Laura Lippman is one of the few authors whose books make me wish that I actually wrote novels. She is one of the best novelists around and her work constantly gives the reader not only hours of joy but food for thought.  Sunburn (Faber & Faber) is a noir gem of a novel that is reminiscent of James M Cain.  What kind of woman walks out on her family? Gregg knows. The kind of woman he picked up in a bar three years ago precisely because she had that kind of wildcat energy. And now she's vanished - at least from the life that he and his kid will live. We'll follow her, to a new town, a new job, and a new friend, who thinks he has her figured. So who is this woman who calls herself Polly? How many times has she disappeared before? And who are the shadowy figures so interested in her whereabouts?   There is a sultry femme fatale ambiance that permeates throughout the novel and this certainly brings a sense of noir to the fore despite the fact that the novel is set in the 1990s. If you haven’t done so already then read Sunburn and also Laura Lippman’s backlist. You certainly won’t regret it.

Everyone has a secret... Only some lead to murder. The House on Half Moon Street by Alex Reeve (Bloomsbury Publishing) introduces Leo Stanhope: a Victorian transgender coroner's assistant who must uncover a killer without risking his own future When the body of a young woman is wheeled into the hospital where Leo Stanhope works, his life is thrown into chaos. Maria, the woman he loves, has been murdered and it is not long before the finger of suspicion is turned on him, threatening to expose his lifelong secret. For Leo Stanhope was born Charlotte, the daughter of a respectable reverend. Knowing he was meant to be a man - despite the evidence of his body - and unable to cope with living a lie any longer, he fled his family home at just fifteen and has been living as Leo ever since: his secret known to only a few trusted people. Desperate to find Maria's killer and thrown into gaol, he stands to lose not just his freedom, but ultimately his life.  This is a mysterious Victorian crime novel with a troubled but fascinated narrator.   His transgenderisim is handled incredibly well along with the other resulting issues that take their toll.  Told in first person this is an enthralling psychological murder that is original and has a brilliant premise.  Wonderfully atmospheric The House on Half Moon Street is exactly what a Victorian murder mystery should be.

A Treachery of Spies by Manda Scott (Transworld Publishing) is an espionage thriller to rival the very best; a high stakes game of cat-and-mouse, played in the shadows, which will keep you guessing every step of the way. An elderly woman of striking beauty is found murdered in Orleans, France. Her identity has been cleverly erased but the method of her death is very specific: she has been killed in the manner of traitors to the Resistance in World War Two. Tracking down her murderer leads police inspector Ines Picaut back to 1940s France where the men and women of the Resistance were engaged in a desperate fight for survival against the Nazi invaders. To find answers in the present Picaut must discover what really happened in the past, untangling a web of treachery and intrigue that stretches back to the murder victim's youth: a time when unholy alliances were forged between occupiers and occupied, deals were done and promises broken. The past has been buried for decades, but, as Picaut discovers, there are those in the present whose futures depend on it staying that way - and who will kill to keep their secrets safe....  If you are a fan of espionage thrillers then this is a fascinating read. It is beautifully written and one of the best spy thrillers that has recently been written.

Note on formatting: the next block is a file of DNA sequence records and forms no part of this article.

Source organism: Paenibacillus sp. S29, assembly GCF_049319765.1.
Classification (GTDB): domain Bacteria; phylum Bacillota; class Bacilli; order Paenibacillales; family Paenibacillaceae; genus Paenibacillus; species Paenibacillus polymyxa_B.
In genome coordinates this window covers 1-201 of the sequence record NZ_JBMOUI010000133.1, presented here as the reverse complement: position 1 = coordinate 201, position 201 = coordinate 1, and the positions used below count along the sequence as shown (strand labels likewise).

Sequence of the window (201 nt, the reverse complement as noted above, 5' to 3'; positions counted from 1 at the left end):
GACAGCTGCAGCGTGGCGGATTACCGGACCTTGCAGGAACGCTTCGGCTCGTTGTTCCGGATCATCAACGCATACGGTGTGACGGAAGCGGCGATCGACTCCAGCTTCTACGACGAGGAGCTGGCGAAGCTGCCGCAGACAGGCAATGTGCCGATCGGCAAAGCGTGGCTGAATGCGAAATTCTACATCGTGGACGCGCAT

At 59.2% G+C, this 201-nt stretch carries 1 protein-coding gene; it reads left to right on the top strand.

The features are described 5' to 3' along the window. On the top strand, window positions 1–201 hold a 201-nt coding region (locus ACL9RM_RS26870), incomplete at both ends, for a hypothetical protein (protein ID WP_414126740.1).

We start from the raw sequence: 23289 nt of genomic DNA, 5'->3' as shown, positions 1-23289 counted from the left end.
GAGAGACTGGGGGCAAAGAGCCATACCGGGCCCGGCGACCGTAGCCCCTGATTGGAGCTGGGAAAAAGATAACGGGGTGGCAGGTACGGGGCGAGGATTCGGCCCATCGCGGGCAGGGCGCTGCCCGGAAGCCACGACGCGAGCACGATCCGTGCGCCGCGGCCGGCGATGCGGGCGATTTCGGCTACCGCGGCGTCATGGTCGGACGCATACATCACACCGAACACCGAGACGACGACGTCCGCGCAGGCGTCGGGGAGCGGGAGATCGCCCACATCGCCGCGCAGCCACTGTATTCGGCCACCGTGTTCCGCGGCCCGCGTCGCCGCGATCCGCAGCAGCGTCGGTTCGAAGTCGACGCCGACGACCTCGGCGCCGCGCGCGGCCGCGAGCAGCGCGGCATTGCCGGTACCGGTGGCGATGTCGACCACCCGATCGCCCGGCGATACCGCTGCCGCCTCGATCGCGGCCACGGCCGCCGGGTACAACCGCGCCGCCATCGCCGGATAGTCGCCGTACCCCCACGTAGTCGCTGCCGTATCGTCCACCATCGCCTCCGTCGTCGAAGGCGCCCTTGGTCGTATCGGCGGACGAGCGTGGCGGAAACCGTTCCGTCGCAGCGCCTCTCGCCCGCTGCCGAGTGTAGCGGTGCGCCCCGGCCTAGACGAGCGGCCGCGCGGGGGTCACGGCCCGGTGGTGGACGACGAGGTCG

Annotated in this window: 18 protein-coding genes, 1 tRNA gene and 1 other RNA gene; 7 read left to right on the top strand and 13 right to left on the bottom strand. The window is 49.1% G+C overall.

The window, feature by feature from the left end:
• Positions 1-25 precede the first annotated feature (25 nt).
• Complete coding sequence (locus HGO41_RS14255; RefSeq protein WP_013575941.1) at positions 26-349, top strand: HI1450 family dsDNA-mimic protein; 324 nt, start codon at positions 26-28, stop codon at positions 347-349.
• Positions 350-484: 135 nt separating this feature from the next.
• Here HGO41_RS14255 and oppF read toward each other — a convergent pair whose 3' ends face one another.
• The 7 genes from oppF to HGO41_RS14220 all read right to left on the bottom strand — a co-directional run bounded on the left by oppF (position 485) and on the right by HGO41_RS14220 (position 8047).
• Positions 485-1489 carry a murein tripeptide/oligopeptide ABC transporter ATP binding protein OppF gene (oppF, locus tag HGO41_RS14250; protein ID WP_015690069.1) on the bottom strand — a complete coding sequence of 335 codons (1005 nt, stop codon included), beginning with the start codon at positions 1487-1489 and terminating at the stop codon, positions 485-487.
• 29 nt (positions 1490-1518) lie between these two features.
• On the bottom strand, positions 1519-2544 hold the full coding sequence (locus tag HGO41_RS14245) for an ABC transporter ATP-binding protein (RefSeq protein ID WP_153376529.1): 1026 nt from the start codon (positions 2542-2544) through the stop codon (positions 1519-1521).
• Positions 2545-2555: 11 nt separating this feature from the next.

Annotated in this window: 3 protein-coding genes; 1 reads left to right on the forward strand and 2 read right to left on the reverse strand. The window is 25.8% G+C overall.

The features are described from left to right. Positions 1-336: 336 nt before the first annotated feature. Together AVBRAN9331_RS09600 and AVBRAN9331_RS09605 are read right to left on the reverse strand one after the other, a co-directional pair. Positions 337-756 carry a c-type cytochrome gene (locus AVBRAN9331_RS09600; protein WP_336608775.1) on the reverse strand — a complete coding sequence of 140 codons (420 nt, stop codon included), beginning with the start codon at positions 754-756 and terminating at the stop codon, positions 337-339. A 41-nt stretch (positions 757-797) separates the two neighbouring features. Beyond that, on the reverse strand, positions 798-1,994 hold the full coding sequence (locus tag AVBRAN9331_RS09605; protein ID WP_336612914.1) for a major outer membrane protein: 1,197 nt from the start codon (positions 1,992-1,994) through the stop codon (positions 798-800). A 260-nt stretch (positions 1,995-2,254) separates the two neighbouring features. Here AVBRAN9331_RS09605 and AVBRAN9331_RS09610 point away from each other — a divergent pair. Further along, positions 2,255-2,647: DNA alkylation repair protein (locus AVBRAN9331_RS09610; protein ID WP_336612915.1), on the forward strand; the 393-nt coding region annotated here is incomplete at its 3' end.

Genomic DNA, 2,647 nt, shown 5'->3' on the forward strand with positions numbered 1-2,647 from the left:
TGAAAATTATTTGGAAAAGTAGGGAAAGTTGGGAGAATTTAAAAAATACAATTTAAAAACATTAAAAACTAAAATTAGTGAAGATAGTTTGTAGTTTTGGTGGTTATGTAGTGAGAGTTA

Stuart Turton’s debut novel The Seven Deaths of Evelyn Hardcastle (Bloomsbury Publishing) is a brilliant, high concept murder with nods to Murder on the Orient Express by Agatha Christie and Robert Altman’s Gosford Park.  Somebody's going to be murdered at the ball tonight. It won't appear to be a murder and so the murderer won't be caught. Rectify that injustice and I'll show you the way out.'  It is meant to be a celebration but it ends in tragedy. As fireworks explode overhead, Evelyn Hardcastle, the young and beautiful daughter of the house, is killed. But Evelyn will not die just once.  Until Aiden - one of the guests summoned to Blackheath for the party - can solve her murder, the day will repeat itself, over and over again. Every time ending with the fateful pistol shot. The only way to break this cycle is to identify the killer. But each time the day begins again; Aiden wakes in the body of a different guest. And someone is determined to prevent him ever escaping Blackheath...  A story within a story, a highly original read with an intriguing storyline and a depiction of Blackheath that will leave you fascinated. The Seven Deaths of Evelyn Hardcastle is an unusual concept that plays with all the tropes and conventions of the Golden Age of detection and is certainly worth reading.